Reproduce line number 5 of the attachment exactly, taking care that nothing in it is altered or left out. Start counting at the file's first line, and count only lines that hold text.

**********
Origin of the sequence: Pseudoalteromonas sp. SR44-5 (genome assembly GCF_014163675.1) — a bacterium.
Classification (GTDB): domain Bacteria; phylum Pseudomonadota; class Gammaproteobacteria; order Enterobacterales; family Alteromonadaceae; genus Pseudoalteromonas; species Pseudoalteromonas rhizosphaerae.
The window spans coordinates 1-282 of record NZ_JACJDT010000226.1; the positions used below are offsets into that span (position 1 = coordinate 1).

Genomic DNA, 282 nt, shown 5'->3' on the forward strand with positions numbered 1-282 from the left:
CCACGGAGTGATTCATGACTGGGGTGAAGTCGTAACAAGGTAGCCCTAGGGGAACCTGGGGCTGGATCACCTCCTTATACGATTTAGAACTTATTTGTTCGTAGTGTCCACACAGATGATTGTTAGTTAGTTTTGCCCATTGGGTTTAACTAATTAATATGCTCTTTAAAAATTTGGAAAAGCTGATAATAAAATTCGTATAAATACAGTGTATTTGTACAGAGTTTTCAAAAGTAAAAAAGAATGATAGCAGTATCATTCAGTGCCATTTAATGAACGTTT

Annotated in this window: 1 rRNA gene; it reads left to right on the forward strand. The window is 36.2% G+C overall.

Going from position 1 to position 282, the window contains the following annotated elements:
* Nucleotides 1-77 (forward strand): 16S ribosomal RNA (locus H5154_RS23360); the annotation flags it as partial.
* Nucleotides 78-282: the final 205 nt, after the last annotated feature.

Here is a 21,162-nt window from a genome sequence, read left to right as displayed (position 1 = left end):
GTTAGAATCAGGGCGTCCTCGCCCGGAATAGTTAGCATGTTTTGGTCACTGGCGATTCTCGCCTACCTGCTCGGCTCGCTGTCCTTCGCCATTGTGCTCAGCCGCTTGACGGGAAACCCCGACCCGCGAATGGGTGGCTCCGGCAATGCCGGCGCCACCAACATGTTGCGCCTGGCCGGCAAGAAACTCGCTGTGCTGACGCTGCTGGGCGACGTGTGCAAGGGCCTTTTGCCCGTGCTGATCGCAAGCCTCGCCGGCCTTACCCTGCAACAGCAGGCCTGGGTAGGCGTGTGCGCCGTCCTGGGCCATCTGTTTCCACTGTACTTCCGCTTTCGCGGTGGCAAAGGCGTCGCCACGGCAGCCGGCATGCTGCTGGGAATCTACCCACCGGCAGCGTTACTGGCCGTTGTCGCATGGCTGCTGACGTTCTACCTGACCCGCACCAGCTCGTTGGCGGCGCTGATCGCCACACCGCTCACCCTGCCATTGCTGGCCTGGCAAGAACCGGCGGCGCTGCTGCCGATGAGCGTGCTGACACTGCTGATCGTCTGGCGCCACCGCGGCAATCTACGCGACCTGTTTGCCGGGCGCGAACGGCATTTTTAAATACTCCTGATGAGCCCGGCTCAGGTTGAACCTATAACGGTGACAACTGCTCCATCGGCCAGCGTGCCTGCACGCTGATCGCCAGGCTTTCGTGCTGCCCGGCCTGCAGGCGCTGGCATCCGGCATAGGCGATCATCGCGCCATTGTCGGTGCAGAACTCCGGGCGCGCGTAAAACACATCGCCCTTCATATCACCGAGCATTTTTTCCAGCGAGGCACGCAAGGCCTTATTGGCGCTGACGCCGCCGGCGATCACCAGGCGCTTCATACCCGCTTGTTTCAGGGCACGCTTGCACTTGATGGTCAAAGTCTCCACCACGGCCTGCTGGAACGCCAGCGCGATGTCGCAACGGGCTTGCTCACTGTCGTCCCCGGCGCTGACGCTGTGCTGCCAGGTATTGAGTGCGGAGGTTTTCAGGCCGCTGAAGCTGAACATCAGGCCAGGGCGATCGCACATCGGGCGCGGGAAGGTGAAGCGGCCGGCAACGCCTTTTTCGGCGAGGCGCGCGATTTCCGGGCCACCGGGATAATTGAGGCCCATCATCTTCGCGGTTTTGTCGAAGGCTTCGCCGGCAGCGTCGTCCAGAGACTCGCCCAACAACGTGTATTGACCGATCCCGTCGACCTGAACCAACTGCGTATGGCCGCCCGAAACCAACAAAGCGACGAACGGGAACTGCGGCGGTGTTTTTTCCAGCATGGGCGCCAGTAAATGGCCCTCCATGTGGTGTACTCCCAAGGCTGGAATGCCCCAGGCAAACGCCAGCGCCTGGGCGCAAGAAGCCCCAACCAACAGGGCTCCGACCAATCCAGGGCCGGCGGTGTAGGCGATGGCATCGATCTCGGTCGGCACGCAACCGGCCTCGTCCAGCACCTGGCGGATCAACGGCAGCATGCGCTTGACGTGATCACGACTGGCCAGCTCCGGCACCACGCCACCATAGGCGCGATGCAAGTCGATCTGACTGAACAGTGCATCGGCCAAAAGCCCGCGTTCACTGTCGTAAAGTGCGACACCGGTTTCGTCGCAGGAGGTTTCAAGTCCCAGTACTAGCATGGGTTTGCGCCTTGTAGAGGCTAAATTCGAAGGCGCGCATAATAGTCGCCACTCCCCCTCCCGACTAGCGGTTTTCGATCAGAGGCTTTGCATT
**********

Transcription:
CCACGGAGTGATTCATGACTGGGGTGAAGTCGTAACAAGGTAGCCCTAGGGGAACCTGGGGCTGGATCACCTCCTTATACGATTTAGAACTTATTTGTTCGTAGTGTCCACACAGATGATTGTTAGTTAGTTTTGCCCATTGGGTTTAACTAATTAATATGCTCTTTAAAAATTTGGAAAAGCTGATAATAAAATTCGTATAAATACAGTGTATTTGTACAGAGTTTTCAAAAGTAAAAAAGAATGATAGCAGTATCATTCAGTGCCATTTAATGAACGTTT